When chemical engineer Tamara E. Brown launched the Tech Savvy program in Buffalo in 2004, her goal was to convince middle-school girls that they, too, could enjoy being in a science, technology, engineering or mathematics (STEM) field.
Since then, Tech Savvy -- a program hosted at the University at Buffalo and presented by the American Association of University Women (AAUW) -- has inspired thousands of girls. As a result, Brown was invited to Washington, D.C., to be honored for her efforts.
On December 9, 2011, Tamara Brown and 11 other like-minded individuals who have made a difference in the effort to recruit and retain girls and women in STEM fields, were honored at the White House as Champions of Change. The program honors teachers, industry leaders, students and nonprofit leaders who have made great efforts to reduce the barriers that drive many girls and women away from high-paying, highly rewarding careers as American innovators.
“Tech Savvy has been enormously successful in communicating to girls and their teachers and parents the huge potential of STEM careers, ” says Kerry Collins-Gross, PhD, assistant dean for undergraduate education at UB's School of Engineering and Applied Sciences, which hosts the Tech Savvy program. “UB is proud to host an event that has such value for the girls of Western New York and for innovation in general.”
Brown first began thinking about such a program in 2004, when she became president of the AAUW Buffalo chapter. “I was very aware of the statistics around women in STEM,” she recalls, noting studies showing that enrollment of women in college engineering classes remains very low, and that even among women who do choose STEM careers, many end up leaving them.
“As I thought about solutions, I thought that the first key was opportunity -- having multiple possibilities,” she says.
Growing up in Vicksburg, Miss., Brown says she was fortunate to have experienced a well-rounded, public school education that not only exposed her to French, music and art, but also to computer science, calculus, physics, accounting and psychology. With such a broad background, she felt she had numerous opportunities, which she fully explored at Vanderbilt University, where she was the first student to complete a double major in biomedical engineering and chemical engineering.
After graduation, she took a position in Western New York with medical device manufacturer Matrx, and earned her master’s degree in engineering from UB. She later led Praxair to achieve its first FDA-cleared medical device and is now a member of Praxair's U.S. Project Execution team, where she controls cost and scheduling for the engineering and construction of large capital projects. She is also working on an MBA at Canisius College.
“I thought, if we can introduce the fun and value of STEM to girls, you break the first barrier contributing to low rates of women in STEM,” she says. “Secondly, the adults in girls' lives are critical, so by including parents and teachers in the Tech Savvy program and getting them to actively encourage STEM education, you help make the change from a passive culture to a learning culture that promotes STEM education. This is what we do with Tech Savvy. We give girls multiple possibilities through fun, illuminating, educational glimpses at STEM careers while also giving parents and teachers the tools they need so they can continue to encourage STEM to their girls.”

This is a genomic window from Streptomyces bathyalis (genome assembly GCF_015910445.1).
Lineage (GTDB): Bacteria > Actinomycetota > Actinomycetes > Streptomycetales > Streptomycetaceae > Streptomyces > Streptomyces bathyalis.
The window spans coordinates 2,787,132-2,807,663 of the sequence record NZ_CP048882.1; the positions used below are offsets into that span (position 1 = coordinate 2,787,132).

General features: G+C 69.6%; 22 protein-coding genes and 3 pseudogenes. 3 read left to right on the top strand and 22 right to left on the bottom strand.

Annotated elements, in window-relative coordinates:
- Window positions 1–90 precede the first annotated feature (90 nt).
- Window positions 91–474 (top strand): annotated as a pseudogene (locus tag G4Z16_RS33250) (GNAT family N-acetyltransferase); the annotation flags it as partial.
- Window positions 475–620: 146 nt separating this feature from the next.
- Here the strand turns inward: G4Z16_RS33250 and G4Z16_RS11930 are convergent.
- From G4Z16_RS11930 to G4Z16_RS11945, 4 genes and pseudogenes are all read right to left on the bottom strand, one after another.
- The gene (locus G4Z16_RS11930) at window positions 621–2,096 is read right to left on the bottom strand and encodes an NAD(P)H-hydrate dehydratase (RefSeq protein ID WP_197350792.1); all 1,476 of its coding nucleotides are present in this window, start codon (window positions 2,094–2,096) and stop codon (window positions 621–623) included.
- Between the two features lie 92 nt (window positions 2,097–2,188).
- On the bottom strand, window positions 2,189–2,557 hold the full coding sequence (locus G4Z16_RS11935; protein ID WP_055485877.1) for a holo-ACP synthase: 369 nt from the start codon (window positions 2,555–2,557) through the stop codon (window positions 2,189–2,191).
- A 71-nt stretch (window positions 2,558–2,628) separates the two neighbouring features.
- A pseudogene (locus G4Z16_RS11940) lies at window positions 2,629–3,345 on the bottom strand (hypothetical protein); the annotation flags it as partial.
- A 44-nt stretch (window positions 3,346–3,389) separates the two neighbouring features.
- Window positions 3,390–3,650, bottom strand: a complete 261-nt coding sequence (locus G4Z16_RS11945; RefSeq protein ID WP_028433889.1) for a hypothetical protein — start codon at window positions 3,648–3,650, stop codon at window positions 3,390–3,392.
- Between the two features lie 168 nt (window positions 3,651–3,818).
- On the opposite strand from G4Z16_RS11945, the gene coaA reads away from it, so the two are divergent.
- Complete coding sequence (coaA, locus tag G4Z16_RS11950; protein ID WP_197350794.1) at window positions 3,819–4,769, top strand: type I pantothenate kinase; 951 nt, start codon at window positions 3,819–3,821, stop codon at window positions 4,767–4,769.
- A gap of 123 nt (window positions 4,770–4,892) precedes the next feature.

Every spring, Tech-Savvy brings to UB hundreds of middle-school girls for an intensive one-day conference that encourages them to explore STEM careers, and to begin considering their personal path to college. And because the girls need the support of parents and teachers and other significant adults in their lives, the conference also includes workshops for them. Students spend the day attending fun, hands-on workshops run by scientists, physicians and engineers from UB and from other institutions and industries in Western New York.
Part of the program’s success has been due to the fact that Brown and the people she works with on Tech Savvy are constantly improving it as they get feedback from the girls who attend. “Even today, too many of our students tell us that STEM careers just aren’t ‘girly’ enough or, even when they like science and math, they don’t perceive that these careers will allow them to have fun or help people. This feedback has really helped inform what we do next: For example, last year’s workshops all centered on the hidden needs for technology in unexpected fields, such as fashion design. And this year, we will tackle how STEM helps people, for example, allowing Haiti to rebuild after the earthquake.”
Since 2006, Tech Savvy has positively affected thousands of girls in inner-city and suburban schools throughout Western New York. It also has attracted attendees from Rochester, the state’s Southern Tier and even Canada.
It has been so successful that in 2012 the program will be expanded: Tech Savvy Girls on a Roll, a new follow-up effort for girls in grades 10-12 who have completed the middle school program. “This program will create a new, ongoing extension of Tech Savvy to usher these students through high school with college prep, career exploration and mentoring,” says Brown. The high school program will be launched at Tech Savvy 7 to be held March 17 at UB.
Brown is now working on developing a nationwide plan for Tech Savvy, including a second program in Central New York, as well as a program in her home state of Mississippi.